The city of Los Angeles operates dozens of community pools each summer to help residents beat the heat. But South L.A.’s Council District 9 had been without one since 2004, when the Central Recreation Center Pool closed due to earthquake damage. In June 2016, city officials finally unveiled a new $4 million pool and bathhouse in its place. Designed by Lehrer Architects LA, the sparkling facility was an instant hit, quickly becoming a popular gathering spot for the working-class neighborhood.

As he’s done for other public projects, principal Michael B. Lehrer relied on humble, durable materials—painted concrete masonry units (CMUs), corrugated and perforated metal, and ceramic tile—to craft a dignified space on a tight budget. Bright whites and citrus greens and yellows announce the entry from the street, and a metal canopy nods to the dormers of 1920s-era houses on the block. Once inside, guests can take a dip in the 6,300-square-foot pool, or lounge and congregate on builtin bench seating that’s arranged in clubhouse-like configurations at the pool’s perimeter. The bathhouse’s extended roof canopy and a quartet of 30-foot shade towers filter sunlight and cast dynamic shadows on the water and deck. The towers, visible for several blocks and illuminated at night, have become a local landmark.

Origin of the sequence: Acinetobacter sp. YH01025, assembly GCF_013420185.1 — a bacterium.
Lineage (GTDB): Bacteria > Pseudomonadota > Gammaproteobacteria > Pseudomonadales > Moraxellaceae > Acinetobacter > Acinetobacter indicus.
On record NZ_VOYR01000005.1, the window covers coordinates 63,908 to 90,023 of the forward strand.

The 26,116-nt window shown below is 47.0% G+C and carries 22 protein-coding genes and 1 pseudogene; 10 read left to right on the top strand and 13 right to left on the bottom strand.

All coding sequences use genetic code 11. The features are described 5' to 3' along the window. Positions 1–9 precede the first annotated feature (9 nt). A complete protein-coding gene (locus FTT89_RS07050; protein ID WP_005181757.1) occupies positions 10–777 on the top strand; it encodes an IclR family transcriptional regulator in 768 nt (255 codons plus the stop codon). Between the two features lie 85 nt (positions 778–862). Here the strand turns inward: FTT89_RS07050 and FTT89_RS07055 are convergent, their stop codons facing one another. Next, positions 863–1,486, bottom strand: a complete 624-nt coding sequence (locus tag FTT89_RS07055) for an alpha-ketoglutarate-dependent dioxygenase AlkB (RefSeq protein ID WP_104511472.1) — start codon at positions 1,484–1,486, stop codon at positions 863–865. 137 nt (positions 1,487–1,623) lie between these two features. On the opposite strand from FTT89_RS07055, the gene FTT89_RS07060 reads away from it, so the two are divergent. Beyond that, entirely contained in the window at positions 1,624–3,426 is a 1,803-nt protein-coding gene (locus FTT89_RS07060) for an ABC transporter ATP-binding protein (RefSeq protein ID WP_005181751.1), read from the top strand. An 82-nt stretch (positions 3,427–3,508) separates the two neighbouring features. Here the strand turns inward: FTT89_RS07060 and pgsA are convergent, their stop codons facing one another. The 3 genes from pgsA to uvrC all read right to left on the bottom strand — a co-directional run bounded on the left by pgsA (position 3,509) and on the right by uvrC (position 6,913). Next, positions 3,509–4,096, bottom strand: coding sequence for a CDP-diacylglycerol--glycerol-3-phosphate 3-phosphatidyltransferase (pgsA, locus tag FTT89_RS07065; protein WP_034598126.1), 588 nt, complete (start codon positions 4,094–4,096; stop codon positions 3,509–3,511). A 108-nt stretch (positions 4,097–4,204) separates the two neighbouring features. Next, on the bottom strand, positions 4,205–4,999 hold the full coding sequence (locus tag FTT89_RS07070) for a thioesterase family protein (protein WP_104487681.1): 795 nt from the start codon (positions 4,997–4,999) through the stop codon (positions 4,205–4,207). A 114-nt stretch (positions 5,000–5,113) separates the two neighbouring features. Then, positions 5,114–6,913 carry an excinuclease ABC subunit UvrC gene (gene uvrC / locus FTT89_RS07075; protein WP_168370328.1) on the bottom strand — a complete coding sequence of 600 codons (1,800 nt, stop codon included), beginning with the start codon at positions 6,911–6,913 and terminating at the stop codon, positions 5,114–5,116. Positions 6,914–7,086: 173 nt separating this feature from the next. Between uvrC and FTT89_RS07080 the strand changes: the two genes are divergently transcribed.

Park staff report less gang activity in the area since the pool reopened. For years, the boardedup site was such a blight on the community that when city officials solicited comments about replacing the pool, says Lehrer, some neighbors were skeptical that a pool should go there at all. Those doubts have been put to rest. “We wanted the project to be a source of pride, a place that tells the neighborhood that where they live matters,” says Lehrer. “Great design is almost a moral enterprise when you’re using public funds to accomplish it.”


Design for the Public Realm